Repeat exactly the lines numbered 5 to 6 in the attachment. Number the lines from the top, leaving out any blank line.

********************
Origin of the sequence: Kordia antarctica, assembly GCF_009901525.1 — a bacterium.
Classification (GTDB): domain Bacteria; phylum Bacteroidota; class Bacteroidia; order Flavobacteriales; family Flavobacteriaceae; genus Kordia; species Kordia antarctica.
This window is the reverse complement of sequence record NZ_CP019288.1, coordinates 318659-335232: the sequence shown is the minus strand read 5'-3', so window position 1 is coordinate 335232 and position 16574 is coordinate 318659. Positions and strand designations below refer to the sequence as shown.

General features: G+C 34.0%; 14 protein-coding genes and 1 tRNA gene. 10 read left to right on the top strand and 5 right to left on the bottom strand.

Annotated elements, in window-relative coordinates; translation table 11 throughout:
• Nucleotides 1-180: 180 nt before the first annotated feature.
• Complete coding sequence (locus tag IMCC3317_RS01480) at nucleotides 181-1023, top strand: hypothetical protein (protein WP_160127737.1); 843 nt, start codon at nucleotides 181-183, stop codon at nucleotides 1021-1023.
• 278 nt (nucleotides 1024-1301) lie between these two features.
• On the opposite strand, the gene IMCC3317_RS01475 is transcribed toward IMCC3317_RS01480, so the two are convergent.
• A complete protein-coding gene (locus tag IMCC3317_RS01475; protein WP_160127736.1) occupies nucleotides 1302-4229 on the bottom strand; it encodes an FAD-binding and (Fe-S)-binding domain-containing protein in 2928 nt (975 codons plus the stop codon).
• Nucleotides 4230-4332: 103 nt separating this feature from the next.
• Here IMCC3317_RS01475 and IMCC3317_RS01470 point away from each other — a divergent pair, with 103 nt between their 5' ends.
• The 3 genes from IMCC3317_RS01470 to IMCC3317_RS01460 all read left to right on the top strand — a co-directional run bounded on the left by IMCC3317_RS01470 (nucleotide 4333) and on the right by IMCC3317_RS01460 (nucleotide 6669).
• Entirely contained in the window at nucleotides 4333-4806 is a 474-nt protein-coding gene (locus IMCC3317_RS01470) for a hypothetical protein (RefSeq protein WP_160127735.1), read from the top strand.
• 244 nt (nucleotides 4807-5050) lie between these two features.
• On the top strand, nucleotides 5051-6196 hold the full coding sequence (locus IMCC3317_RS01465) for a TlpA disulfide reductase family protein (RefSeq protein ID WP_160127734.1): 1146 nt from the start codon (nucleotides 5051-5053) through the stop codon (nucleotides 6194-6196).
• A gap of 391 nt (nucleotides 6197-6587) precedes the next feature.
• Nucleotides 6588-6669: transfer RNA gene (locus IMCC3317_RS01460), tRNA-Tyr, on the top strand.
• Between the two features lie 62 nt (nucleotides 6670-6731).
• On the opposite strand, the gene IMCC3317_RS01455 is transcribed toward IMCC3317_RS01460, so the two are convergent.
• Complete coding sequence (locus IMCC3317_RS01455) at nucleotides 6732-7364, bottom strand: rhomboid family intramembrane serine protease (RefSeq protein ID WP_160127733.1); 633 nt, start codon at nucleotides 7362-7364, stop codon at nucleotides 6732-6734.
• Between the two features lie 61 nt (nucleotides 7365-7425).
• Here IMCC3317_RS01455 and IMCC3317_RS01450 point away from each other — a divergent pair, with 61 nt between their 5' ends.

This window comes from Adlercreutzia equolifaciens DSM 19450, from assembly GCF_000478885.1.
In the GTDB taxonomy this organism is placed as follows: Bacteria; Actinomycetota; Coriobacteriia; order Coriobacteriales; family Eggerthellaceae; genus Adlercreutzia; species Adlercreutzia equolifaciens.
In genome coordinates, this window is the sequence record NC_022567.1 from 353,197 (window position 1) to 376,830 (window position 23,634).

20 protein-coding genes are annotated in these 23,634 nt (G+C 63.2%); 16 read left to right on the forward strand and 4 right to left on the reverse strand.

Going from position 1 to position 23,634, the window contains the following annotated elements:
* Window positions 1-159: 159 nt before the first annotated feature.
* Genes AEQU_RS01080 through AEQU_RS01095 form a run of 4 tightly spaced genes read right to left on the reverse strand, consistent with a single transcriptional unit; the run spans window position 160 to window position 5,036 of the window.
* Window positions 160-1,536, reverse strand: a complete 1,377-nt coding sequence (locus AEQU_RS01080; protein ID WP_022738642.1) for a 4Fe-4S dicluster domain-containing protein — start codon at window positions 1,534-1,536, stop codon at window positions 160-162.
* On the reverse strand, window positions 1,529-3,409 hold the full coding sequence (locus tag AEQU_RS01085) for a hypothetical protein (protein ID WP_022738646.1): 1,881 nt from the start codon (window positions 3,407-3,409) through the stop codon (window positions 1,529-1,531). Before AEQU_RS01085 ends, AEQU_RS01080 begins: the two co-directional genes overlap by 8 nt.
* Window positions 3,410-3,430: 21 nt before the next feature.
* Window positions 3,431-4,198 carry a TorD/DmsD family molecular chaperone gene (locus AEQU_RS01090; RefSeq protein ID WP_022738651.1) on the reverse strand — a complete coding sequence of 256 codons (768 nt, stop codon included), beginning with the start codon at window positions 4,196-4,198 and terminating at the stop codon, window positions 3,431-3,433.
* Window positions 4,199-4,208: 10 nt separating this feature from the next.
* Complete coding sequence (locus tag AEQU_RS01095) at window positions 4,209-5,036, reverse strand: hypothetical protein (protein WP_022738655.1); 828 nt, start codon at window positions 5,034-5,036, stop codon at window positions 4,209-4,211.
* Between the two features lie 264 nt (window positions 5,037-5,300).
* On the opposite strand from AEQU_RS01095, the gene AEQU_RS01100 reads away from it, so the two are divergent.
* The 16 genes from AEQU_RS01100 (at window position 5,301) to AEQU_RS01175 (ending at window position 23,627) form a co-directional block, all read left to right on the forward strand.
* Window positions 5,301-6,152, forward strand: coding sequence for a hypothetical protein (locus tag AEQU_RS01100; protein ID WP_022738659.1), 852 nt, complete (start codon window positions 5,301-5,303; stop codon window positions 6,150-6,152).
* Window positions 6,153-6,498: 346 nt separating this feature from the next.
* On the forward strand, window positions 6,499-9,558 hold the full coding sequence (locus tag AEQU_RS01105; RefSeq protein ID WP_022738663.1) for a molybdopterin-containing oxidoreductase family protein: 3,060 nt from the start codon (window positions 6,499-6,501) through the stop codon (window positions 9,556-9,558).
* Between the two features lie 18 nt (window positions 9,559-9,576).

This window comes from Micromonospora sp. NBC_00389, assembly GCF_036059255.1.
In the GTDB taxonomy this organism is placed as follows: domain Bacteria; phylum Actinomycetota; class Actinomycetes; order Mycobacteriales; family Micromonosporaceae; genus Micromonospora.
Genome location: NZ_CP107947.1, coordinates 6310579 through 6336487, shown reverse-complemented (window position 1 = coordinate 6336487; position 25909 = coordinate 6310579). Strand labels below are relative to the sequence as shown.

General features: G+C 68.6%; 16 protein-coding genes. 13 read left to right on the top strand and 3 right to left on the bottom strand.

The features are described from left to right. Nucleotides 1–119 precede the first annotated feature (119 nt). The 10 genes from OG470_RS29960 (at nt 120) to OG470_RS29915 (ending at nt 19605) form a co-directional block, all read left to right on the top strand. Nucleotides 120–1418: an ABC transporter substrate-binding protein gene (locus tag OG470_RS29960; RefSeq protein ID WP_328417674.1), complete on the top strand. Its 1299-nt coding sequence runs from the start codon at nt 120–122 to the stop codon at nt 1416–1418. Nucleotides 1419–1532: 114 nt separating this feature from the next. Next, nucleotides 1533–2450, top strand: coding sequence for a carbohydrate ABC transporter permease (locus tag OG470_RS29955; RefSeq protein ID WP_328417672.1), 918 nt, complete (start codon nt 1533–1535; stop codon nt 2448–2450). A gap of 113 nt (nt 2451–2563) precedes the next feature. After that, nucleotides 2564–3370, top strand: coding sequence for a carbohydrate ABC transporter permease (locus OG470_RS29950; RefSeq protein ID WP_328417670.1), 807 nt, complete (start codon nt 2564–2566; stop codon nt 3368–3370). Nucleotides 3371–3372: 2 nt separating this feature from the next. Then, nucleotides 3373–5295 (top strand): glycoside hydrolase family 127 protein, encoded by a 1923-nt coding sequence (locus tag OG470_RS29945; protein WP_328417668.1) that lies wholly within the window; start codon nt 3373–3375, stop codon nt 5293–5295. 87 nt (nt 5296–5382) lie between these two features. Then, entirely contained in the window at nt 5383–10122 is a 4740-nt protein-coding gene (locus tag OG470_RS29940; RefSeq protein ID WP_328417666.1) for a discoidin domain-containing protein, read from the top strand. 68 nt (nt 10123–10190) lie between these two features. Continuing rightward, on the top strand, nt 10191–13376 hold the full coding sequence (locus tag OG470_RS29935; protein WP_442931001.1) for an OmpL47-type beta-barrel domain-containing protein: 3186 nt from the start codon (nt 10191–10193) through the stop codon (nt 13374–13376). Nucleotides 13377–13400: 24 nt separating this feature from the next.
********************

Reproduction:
Annotated elements, in window-relative coordinates; translation table 11 throughout:
• Nucleotides 1-180: 180 nt before the first annotated feature.